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There are two main legal theories of discrimination: disparate treatment and disparate impact. Disparate treatment is what we typically think of when we think about discrimination. Disparate treatment occurs when a decision-maker intentionally treats members of one group differently than members of another group. Disparate impact, on the other hand, focuses not on the intent of the decision-makers, but the criteria they use. In a disparate impact claim, the intent of the decision-maker is irrelevant. Disparate impact exists when a facially-neutral policy or practice has different effects on different groups. It’s important to note that disparate impact is not in-and-of itself illegal. Under the Civil Rights Act, disparate impact is prohibited only if the employer cannot demonstrate that the employment practice creating the adverse impact is job related and consistent with business necessity.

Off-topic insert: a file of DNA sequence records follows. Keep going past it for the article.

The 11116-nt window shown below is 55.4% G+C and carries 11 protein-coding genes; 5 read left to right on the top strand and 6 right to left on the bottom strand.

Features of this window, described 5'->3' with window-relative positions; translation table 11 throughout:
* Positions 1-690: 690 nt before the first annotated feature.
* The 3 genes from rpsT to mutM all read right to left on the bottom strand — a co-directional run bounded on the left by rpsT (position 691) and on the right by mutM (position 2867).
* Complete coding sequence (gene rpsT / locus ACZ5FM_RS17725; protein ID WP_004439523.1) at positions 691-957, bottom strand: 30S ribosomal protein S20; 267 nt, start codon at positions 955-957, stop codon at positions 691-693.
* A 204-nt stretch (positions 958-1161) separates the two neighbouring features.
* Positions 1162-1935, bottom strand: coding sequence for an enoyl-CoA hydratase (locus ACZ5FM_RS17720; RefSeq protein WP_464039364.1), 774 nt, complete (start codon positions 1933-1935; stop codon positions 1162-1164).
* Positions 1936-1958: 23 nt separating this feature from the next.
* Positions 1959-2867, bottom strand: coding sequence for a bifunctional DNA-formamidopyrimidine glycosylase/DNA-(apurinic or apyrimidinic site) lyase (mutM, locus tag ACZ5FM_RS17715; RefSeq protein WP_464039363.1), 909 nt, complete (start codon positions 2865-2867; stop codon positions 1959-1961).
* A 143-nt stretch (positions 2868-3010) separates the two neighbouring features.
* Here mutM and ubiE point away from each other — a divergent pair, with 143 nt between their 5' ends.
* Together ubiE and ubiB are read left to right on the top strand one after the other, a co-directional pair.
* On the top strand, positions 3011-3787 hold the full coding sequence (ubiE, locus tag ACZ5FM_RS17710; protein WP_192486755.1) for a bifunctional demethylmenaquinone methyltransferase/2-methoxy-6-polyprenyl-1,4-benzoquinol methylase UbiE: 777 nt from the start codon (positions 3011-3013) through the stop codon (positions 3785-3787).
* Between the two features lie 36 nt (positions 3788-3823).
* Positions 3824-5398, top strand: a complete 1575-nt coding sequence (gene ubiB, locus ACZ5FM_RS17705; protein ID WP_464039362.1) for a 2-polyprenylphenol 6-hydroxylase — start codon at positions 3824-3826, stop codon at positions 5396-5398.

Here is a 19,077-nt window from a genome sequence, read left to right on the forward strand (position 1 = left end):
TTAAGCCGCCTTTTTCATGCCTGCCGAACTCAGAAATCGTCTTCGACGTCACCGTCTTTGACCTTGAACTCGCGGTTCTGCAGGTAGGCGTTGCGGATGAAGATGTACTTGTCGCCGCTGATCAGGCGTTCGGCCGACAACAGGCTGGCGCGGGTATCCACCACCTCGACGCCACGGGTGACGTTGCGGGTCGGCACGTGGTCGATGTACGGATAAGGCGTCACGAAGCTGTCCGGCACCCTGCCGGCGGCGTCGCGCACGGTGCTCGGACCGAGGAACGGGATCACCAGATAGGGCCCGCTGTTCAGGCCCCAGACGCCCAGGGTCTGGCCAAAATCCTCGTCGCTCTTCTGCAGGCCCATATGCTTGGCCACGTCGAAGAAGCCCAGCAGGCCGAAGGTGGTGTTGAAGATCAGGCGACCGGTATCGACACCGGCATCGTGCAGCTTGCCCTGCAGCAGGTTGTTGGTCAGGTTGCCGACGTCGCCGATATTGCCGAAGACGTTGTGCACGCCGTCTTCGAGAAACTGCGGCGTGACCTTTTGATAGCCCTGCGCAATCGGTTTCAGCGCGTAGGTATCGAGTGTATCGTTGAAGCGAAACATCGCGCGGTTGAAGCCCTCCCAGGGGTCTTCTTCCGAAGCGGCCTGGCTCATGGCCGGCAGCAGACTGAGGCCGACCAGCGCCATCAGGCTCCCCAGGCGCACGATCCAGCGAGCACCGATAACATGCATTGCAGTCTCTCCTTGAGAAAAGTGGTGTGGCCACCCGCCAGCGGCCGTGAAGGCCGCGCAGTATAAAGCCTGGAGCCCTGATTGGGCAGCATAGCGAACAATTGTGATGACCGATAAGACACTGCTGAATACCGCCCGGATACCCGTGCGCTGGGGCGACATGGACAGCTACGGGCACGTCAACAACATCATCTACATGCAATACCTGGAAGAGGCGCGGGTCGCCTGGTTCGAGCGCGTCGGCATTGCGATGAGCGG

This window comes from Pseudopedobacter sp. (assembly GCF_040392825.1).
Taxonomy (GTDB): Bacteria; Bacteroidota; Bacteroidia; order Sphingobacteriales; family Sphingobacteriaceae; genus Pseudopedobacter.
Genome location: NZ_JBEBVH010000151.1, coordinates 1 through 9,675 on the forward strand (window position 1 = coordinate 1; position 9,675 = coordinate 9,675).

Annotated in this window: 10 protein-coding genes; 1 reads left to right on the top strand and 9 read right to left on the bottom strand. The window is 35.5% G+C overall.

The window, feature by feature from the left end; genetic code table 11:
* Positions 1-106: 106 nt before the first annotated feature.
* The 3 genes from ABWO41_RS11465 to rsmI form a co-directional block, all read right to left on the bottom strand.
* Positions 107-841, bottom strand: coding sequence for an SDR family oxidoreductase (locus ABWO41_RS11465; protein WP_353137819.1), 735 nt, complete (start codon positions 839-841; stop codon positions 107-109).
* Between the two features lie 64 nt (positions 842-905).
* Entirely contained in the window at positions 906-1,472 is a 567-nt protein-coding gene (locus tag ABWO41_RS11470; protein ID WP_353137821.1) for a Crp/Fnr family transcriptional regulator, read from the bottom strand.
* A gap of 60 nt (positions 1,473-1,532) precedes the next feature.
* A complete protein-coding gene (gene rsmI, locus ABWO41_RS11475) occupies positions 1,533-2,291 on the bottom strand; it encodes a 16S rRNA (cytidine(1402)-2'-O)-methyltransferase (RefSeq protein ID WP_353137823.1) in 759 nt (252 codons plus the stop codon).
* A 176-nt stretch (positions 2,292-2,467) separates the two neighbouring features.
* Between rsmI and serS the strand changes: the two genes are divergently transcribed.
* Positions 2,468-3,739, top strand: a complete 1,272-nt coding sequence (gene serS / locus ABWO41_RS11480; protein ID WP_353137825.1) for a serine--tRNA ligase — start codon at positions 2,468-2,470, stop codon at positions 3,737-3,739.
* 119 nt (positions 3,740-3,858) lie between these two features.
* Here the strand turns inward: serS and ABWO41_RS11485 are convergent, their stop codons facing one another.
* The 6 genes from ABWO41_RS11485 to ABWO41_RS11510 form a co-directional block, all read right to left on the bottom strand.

In this week's installment of The Proactive Employer Podcast, we'll be discussing how to examine questions of disparate impact. We'll talk about how the questions are typically framed, the kinds of data and documentation needed for an analysis, and factors to consider when constructing the study population.